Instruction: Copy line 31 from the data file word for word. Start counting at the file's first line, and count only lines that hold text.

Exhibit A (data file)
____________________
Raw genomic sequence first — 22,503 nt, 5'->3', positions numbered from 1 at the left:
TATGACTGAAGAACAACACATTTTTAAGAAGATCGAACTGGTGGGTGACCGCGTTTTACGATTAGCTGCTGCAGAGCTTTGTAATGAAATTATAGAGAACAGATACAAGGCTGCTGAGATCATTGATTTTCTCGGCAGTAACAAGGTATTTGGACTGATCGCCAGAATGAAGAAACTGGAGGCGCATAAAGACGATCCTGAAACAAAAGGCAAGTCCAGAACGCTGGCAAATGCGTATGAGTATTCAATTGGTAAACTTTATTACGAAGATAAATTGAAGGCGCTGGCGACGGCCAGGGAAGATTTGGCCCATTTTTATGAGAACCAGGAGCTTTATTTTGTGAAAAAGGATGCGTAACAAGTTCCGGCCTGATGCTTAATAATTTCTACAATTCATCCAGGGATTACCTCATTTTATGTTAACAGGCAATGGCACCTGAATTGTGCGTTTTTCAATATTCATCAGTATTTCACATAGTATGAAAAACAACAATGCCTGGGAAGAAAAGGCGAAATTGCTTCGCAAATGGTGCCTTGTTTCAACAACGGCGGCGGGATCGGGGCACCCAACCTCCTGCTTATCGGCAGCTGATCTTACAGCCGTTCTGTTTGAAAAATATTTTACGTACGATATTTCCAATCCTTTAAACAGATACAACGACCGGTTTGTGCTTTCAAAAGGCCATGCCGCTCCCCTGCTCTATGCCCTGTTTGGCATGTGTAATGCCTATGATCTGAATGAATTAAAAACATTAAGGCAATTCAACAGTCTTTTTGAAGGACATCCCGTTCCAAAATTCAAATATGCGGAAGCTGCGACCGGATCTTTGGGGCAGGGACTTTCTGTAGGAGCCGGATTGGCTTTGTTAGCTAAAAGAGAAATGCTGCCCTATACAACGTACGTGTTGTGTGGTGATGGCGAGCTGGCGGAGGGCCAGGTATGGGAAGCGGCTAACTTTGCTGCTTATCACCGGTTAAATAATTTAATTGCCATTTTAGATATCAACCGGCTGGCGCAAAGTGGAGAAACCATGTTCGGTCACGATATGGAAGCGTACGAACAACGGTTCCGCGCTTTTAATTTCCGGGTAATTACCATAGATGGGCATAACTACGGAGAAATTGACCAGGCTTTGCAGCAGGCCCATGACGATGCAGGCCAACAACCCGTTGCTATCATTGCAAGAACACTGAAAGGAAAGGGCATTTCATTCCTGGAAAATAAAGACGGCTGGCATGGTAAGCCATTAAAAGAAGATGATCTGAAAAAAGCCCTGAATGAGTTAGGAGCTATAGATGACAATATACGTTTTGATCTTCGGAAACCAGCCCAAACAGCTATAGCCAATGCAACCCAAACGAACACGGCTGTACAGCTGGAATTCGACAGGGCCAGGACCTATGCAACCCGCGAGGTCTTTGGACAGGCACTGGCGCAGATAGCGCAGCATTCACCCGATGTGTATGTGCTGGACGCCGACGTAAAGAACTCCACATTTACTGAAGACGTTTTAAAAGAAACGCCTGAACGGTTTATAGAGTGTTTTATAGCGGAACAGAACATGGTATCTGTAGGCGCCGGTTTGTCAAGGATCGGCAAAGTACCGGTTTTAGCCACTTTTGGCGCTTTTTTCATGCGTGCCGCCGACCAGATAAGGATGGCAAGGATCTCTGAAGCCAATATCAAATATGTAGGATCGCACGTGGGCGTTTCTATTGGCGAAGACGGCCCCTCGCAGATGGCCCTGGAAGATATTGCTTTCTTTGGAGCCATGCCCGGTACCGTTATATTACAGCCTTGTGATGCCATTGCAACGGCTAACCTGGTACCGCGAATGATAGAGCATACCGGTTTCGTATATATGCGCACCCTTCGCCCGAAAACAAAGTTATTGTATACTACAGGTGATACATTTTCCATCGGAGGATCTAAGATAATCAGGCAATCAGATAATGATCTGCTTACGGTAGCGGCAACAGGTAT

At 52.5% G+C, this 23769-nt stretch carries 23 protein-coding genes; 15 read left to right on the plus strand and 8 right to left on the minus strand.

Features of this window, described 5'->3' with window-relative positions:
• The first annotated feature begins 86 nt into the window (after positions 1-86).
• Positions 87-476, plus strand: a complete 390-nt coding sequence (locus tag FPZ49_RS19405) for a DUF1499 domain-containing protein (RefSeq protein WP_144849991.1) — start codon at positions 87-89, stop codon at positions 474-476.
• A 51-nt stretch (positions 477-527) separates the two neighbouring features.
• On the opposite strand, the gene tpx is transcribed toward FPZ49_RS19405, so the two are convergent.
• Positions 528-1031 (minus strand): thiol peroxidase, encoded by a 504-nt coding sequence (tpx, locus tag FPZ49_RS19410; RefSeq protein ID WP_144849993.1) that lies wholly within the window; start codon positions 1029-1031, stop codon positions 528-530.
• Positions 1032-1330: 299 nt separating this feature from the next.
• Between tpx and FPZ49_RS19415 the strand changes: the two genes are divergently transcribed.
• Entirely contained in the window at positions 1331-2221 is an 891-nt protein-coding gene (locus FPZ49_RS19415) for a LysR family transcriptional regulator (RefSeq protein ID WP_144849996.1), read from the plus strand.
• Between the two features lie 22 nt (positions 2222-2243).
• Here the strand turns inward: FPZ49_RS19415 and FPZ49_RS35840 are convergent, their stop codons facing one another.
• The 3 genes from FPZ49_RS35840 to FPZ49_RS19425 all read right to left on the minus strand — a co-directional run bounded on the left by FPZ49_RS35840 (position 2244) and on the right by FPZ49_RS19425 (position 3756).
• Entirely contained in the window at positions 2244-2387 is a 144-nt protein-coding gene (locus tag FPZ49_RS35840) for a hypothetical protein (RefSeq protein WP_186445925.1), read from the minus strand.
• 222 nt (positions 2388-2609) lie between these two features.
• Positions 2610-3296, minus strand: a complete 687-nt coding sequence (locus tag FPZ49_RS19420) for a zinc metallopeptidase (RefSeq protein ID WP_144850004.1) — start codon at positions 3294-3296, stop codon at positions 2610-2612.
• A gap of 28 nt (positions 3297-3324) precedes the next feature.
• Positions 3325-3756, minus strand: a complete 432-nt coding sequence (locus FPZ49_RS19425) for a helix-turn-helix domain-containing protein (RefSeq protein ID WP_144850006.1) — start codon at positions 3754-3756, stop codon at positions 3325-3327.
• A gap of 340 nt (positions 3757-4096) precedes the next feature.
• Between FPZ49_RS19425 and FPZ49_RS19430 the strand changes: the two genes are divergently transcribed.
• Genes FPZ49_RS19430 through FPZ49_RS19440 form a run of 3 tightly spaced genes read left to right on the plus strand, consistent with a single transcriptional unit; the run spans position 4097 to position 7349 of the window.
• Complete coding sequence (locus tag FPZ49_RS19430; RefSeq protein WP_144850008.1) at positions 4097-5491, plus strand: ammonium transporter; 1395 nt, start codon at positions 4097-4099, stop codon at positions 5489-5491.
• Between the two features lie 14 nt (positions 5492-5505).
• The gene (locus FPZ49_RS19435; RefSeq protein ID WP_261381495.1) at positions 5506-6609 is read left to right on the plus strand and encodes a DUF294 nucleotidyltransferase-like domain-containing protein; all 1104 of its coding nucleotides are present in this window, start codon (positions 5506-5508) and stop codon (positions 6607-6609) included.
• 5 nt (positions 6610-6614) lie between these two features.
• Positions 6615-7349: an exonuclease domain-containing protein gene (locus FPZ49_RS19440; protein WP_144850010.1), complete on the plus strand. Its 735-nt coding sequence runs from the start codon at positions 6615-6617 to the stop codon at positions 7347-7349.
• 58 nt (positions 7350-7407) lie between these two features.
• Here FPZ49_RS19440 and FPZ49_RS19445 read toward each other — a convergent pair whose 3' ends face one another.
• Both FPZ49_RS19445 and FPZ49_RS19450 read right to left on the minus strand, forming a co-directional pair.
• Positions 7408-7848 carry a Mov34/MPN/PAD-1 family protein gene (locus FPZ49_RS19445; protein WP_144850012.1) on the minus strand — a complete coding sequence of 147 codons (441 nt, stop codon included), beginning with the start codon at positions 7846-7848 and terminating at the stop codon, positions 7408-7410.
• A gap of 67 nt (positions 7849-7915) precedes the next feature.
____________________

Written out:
• Both FPZ49_RS19445 and FPZ49_RS19450 read right to left on the minus strand, forming a co-directional pair.